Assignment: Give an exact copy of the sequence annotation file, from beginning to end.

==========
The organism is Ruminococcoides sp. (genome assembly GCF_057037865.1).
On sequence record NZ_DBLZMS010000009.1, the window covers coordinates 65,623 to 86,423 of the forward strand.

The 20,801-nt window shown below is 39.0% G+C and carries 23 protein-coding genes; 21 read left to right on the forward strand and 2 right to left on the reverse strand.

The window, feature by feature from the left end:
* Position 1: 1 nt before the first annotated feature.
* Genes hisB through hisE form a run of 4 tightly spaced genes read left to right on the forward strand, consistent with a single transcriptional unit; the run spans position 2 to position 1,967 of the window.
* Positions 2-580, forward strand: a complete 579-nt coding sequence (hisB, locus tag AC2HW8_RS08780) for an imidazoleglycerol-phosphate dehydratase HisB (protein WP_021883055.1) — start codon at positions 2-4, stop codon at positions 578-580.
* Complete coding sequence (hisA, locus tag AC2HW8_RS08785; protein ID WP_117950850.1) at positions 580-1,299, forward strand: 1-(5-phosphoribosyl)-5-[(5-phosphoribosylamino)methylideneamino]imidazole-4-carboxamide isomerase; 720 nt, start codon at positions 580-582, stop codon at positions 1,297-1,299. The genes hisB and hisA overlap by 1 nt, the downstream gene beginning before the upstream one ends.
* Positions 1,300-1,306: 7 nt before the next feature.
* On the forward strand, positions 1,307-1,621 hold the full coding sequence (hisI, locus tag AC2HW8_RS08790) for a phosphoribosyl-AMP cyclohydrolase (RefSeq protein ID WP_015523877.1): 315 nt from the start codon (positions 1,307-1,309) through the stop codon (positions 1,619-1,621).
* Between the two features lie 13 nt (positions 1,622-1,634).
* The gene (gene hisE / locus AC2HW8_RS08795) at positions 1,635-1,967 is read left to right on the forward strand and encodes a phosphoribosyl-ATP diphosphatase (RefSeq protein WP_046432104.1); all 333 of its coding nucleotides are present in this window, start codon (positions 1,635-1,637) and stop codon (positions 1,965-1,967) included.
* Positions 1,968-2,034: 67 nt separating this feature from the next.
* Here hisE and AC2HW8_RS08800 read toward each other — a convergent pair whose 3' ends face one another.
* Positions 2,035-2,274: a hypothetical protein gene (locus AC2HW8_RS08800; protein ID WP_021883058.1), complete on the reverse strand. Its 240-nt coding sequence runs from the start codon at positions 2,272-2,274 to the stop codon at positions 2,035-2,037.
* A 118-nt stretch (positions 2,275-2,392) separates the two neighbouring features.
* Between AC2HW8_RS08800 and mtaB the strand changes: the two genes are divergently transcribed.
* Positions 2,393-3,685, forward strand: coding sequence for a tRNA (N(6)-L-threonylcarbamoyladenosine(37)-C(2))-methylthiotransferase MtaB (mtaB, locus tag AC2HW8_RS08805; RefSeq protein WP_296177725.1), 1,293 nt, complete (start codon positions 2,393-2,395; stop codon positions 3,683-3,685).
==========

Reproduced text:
The organism is Ruminococcoides sp. (genome assembly GCF_057037865.1).
On sequence record NZ_DBLZMS010000009.1, the window covers coordinates 65,623 to 86,423 of the forward strand.

The 20,801-nt window shown below is 39.0% G+C and carries 23 protein-coding genes; 21 read left to right on the forward strand and 2 right to left on the reverse strand.

The window, feature by feature from the left end:
* Position 1: 1 nt before the first annotated feature.
* Genes hisB through hisE form a run of 4 tightly spaced genes read left to right on the forward strand, consistent with a single transcriptional unit; the run spans position 2 to position 1,967 of the window.
* Positions 2-580, forward strand: a complete 579-nt coding sequence (hisB, locus tag AC2HW8_RS08780) for an imidazoleglycerol-phosphate dehydratase HisB (protein WP_021883055.1) — start codon at positions 2-4, stop codon at positions 578-580.
* Complete coding sequence (hisA, locus tag AC2HW8_RS08785; protein ID WP_117950850.1) at positions 580-1,299, forward strand: 1-(5-phosphoribosyl)-5-[(5-phosphoribosylamino)methylideneamino]imidazole-4-carboxamide isomerase; 720 nt, start codon at positions 580-582, stop codon at positions 1,297-1,299. The genes hisB and hisA overlap by 1 nt, the downstream gene beginning before the upstream one ends.
* Positions 1,300-1,306: 7 nt before the next feature.
* On the forward strand, positions 1,307-1,621 hold the full coding sequence (hisI, locus tag AC2HW8_RS08790) for a phosphoribosyl-AMP cyclohydrolase (RefSeq protein ID WP_015523877.1): 315 nt from the start codon (positions 1,307-1,309) through the stop codon (positions 1,619-1,621).
* Between the two features lie 13 nt (positions 1,622-1,634).
* The gene (gene hisE / locus AC2HW8_RS08795) at positions 1,635-1,967 is read left to right on the forward strand and encodes a phosphoribosyl-ATP diphosphatase (RefSeq protein WP_046432104.1); all 333 of its coding nucleotides are present in this window, start codon (positions 1,635-1,637) and stop codon (positions 1,965-1,967) included.
* Positions 1,968-2,034: 67 nt separating this feature from the next.
* Here hisE and AC2HW8_RS08800 read toward each other — a convergent pair whose 3' ends face one another.
* Positions 2,035-2,274: a hypothetical protein gene (locus AC2HW8_RS08800; protein ID WP_021883058.1), complete on the reverse strand. Its 240-nt coding sequence runs from the start codon at positions 2,272-2,274 to the stop codon at positions 2,035-2,037.
* A 118-nt stretch (positions 2,275-2,392) separates the two neighbouring features.
* Between AC2HW8_RS08800 and mtaB the strand changes: the two genes are divergently transcribed.
* Positions 2,393-3,685, forward strand: coding sequence for a tRNA (N(6)-L-threonylcarbamoyladenosine(37)-C(2))-methylthiotransferase MtaB (mtaB, locus tag AC2HW8_RS08805; RefSeq protein WP_296177725.1), 1,293 nt, complete (start codon positions 2,393-2,395; stop codon positions 3,683-3,685).